Arguably, it was EMC that paved the way for this thinking, with its acquisition of Documentum in 2003 for $1.7 billion in stock and cash. Part of Hopkinton’s one-stop-shop “information lifecycle management” play, the company saw the software as part of a tool set designed as "cradle to grave" support for data from the time it was created until it was, if ever, deleted. It made for a powerful story.

It has also touched off often acrimonious competition between players in this space that too often overwhelms a central issue: whether ECM is really the right tool for the job. Costa Mesa, CA-based FileNet may be correct in asserting that its platform-agnostic approach yields greater overall advantage than a hardware-plus-software solution from EMC, but the real question that should be asked hasn’t gotten much play: whether ECM can offer a truly granular solution to the problems of “unstructured” (file-based) data management.

To companies such as Systemware in Addison, TX, and Xenysys in Auburn Hills, MI, smaller players that have served specific business niches for decades, the answer is a qualified "maybe." One cannot help but admire their honesty about both their products' capabilities and limits.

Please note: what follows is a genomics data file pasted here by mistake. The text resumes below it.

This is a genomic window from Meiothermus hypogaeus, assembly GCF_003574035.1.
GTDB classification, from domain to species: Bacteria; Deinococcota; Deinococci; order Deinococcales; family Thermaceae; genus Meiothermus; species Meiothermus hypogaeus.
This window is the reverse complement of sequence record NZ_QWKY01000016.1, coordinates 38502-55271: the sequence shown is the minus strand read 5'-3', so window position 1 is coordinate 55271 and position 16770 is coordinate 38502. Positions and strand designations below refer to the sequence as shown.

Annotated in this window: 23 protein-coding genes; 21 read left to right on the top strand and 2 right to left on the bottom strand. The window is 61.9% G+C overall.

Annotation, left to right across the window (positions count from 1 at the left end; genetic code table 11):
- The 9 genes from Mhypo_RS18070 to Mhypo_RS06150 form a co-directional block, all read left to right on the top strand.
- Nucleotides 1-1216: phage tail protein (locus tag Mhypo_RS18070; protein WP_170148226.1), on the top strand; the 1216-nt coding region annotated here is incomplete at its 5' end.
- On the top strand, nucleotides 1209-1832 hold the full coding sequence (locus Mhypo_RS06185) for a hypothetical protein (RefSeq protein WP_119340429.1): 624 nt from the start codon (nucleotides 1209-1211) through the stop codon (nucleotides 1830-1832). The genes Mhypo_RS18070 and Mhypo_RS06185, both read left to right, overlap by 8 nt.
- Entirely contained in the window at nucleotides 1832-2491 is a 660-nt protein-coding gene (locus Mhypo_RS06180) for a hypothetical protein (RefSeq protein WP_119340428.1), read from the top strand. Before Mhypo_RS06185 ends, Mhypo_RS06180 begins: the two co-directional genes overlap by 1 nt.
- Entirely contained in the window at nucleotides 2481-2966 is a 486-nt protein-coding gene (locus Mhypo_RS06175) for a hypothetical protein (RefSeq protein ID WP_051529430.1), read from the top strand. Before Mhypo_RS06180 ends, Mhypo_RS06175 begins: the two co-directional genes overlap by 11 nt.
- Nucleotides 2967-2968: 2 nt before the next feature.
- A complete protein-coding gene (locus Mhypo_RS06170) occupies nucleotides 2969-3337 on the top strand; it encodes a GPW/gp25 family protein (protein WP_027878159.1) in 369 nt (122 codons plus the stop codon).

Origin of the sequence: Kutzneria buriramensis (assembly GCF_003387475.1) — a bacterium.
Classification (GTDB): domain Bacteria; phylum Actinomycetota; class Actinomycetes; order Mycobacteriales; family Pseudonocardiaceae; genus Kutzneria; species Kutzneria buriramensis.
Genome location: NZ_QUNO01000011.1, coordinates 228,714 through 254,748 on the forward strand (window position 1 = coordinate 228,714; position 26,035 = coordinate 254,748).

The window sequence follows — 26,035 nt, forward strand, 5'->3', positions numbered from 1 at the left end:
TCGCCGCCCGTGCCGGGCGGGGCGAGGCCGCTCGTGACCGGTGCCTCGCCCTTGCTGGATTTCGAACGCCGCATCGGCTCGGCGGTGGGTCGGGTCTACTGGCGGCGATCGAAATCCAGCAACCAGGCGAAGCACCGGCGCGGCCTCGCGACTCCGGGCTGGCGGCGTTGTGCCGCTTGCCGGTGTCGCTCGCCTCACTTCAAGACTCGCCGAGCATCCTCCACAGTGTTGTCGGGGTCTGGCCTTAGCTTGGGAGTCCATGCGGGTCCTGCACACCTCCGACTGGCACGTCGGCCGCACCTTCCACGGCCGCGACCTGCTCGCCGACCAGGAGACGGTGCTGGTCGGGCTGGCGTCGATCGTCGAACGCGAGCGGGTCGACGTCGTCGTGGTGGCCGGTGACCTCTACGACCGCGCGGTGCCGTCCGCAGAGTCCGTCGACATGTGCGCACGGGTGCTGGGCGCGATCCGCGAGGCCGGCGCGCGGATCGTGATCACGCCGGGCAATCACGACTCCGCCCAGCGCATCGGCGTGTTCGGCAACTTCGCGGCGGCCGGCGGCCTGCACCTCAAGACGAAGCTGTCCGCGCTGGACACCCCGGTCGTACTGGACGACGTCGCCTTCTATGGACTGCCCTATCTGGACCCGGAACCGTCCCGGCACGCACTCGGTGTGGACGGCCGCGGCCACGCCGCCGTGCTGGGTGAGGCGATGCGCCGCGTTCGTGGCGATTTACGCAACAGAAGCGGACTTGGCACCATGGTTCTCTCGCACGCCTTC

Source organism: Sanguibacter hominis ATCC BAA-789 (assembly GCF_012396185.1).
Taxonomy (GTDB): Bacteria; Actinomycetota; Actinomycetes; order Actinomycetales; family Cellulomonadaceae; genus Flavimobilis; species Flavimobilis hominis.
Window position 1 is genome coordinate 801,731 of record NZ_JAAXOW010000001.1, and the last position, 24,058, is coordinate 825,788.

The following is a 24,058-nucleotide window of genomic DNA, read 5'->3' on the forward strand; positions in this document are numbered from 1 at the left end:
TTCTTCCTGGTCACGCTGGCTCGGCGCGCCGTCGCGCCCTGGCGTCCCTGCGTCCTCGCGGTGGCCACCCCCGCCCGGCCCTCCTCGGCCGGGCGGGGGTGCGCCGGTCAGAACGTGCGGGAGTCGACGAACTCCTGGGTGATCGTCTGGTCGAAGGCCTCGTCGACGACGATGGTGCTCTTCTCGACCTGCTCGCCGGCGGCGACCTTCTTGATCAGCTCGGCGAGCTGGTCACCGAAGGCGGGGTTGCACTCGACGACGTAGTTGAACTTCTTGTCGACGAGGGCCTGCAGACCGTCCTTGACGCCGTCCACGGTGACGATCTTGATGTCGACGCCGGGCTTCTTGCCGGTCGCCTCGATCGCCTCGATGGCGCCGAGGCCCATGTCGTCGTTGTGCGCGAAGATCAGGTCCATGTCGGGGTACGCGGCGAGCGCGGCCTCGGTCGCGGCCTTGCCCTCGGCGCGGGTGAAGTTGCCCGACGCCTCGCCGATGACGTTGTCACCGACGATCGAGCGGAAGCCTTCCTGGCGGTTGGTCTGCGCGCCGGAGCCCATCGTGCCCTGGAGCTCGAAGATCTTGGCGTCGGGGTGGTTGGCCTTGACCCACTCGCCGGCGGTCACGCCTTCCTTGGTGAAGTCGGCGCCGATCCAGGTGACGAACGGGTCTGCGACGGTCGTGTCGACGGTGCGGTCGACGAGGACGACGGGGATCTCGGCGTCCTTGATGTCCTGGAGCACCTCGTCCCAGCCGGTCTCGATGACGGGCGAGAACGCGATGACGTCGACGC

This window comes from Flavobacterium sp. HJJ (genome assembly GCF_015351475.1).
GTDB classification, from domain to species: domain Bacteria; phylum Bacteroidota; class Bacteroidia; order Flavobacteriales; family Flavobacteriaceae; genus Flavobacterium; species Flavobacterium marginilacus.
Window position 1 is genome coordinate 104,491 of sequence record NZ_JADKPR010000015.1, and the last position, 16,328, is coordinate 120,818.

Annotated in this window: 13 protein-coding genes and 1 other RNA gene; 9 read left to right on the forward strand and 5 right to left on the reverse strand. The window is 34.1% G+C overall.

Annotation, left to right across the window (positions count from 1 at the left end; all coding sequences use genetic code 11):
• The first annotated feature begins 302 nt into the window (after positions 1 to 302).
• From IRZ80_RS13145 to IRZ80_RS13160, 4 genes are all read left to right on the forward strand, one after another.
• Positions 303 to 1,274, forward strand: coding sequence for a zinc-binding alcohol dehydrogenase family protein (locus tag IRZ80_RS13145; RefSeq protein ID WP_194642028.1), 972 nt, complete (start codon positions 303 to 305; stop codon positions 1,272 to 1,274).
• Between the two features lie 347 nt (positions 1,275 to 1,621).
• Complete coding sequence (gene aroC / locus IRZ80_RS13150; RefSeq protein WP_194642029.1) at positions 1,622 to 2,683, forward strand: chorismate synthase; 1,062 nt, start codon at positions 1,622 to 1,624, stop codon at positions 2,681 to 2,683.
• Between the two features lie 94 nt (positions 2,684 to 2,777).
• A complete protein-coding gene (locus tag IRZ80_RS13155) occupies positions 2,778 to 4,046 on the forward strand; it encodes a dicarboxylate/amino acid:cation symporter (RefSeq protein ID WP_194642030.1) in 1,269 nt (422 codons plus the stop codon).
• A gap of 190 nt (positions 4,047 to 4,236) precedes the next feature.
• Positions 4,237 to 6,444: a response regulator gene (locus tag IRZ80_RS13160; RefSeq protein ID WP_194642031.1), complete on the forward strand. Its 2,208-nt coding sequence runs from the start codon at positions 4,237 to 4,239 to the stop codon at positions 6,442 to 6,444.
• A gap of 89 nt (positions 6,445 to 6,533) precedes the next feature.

Frankie Basso, vice president of marketing at Systemware, says his is not a utilitarian content repository. It is very scalable, supporting the high volumes of data generated by Systemware’s customers (which number over 300 and include some brand names from the Global 2000). Basso says the company caters to unique customer needs and custom builds application interfaces to fit whatever the customer is using to generate its data.

Basso carries his firm’s privately held status like a shield, “We are nimble. We don’t need to report to Wall Street, so we can jump through hoops to respond to customer needs.” He says his blue-chip client base and consistent growth since 1981 are testimony to his company's doing many things right.